Changing with the times
“With the internet and all of the technology available today, it is much easier for breeders to have direct lines of communication with growers and potential licensees all over the world. And, in general, breeders are more informed on the mechanics of licensing. They have become more discerning of who they license their rights to and, I’m sure, wonder if it is even worth it to them to work with an agent at all. Breeder agents need to constantly reevaluate what we are offering so that we remain relevant to breeders”, says McCoy. Over the years, Dig Plant Company has modified, improved, and expanded their services in an effort to always offer a “value-add” relationship to the breeders they represent. For example, Dig has added additional services for breeders such as in-house patent prosecution and trademark consultation, which they offer as a stand-alone service or as part of our full-service representation. They are also in the process of building a 5-acre research and production facility to streamline the introduction process, improve their marketing capabilities, and to add more breeder services in the future.

Establishing the appropriate supply chain and distribution networks is critical, but equally important is creating awareness for a new plant in order to help drive demand.  Most breeder agents provide marketing services as part of their representation. Though, the marketing services offered and the strategies employed will vary from one agent to the next. “We are always looking for more effective ways to market our portfolio of plants. Some things we try end up being quite effective while other attempts don’t work out. But we have to keep innovating if we are going to keep up with the times or, hopefully, get ahead of the curve”, says McCoy. 

Parting thoughts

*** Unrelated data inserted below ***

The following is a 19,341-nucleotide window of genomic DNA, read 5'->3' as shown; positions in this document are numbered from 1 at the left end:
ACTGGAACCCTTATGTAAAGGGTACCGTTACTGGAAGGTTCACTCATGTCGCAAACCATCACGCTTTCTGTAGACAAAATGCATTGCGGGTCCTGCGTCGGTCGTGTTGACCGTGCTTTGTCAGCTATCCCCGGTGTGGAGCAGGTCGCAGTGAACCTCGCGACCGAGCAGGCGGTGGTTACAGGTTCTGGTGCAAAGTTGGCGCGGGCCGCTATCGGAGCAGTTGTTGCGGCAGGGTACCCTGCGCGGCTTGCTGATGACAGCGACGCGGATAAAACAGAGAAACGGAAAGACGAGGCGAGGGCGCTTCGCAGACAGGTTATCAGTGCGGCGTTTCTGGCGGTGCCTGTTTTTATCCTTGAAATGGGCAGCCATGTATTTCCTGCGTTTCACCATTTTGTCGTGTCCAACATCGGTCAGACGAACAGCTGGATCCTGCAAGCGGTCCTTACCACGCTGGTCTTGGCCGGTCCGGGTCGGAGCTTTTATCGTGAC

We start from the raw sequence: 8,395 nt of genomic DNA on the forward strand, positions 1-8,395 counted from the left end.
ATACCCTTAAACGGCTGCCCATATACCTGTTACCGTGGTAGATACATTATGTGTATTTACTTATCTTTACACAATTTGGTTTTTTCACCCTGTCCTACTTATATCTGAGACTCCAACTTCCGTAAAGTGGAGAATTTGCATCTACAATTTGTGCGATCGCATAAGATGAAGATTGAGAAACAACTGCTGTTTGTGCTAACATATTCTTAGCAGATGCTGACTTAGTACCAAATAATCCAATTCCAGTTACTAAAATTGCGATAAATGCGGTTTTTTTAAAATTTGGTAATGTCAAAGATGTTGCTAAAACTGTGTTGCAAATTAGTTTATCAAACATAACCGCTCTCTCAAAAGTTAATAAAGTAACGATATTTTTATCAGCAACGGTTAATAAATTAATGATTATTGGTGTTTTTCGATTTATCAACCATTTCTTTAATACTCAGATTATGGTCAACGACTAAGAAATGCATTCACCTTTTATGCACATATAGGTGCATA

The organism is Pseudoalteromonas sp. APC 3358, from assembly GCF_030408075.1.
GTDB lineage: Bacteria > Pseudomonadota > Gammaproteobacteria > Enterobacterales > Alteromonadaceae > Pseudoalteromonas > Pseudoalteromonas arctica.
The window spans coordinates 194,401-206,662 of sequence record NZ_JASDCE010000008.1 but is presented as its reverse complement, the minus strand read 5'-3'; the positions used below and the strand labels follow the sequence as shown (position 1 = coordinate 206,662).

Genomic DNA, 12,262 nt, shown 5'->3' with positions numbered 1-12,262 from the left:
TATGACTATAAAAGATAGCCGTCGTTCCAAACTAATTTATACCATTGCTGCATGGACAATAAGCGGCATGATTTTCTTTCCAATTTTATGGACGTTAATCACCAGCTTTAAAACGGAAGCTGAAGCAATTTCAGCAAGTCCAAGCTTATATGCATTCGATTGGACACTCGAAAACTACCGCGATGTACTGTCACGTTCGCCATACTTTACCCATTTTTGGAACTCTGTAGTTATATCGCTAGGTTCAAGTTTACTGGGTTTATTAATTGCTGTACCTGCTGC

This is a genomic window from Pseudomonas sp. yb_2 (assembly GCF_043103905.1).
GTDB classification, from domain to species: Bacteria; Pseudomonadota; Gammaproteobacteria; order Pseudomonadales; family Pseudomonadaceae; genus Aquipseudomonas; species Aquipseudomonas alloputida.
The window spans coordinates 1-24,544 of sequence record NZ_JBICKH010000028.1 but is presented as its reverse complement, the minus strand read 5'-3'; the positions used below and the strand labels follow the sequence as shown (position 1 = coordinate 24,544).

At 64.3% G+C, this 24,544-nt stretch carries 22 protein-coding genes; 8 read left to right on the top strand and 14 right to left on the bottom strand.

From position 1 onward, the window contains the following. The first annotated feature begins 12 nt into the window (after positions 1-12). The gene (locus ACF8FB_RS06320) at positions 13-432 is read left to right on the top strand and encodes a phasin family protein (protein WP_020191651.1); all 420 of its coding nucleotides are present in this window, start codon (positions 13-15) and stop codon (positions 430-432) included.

Of course, if a breeder weighs all options and concludes that working with an agent isn’t in their best interest then they can certainly introduce their new plant themselves. But McCoy offers a word of caution to breeders that are considering pro se representation. “Sometimes there’s this misconception that getting a plant licensed is the ultimate objective; that, once you’ve licensed a plant, the hard part is done. That couldn’t be further from the truth. The hard work has only just begun. First, how do you know that you have negotiated market-appropriate terms? And you have to remember that there are often significant differences between the various world markets. What applies in Europe doesn’t necessarily translate to the American market, for example. Royalty rates will likely be different, the market size for a particular species may be smaller or larger and you need to know how to manage your expectations, the supply chain could be unfamiliar to you, and so on. And, even if you feel like you’ve negotiated a good deal, there are a lot of other factors to consider.  There is planting stock coordination required to initiate trials and production; there’s product support for growers; and don’t forget about marketing… that’s a big one. There’s also royalty reporting and collection management; monitoring for illegal propagation; cultivating licensee relationships to ensure that the new plant remains relevant to them (keep in mind that, these days, growers are being bombarded by new plants every year and it’s easy for additional new plants to take attention away from your new plant); some licensees will ultimately not work out and you’ll have to go on the search for new licensees. And the list goes on."

"Handling these functions in your home country may be doable for some, but not for everyone. And what about in foreign countries? Without a physical presence, it can be difficult to maintain and cultivate the relationships with licensees in order to maximize royalties.  Breeder agents often have working relationships with counterparts in other countries and will work with these local agents to introduce new plants outside of their home markets.”

McCoy adds: “There are independent breeders that have invested the time and money to learn the ins and outs of new plant introduction and, as a result, have been successful with their plant introductions.  But there are many more that have reached the conclusion that it is best to have professional representation. If you decide to work with a breeder agent, you may find that that the services of one company are a better fit than others. So breeders are encouraged to consult with several agents to make sure they find the right fit for them and their plants.”

For more information:
Dig Plant Company
Sam McCoy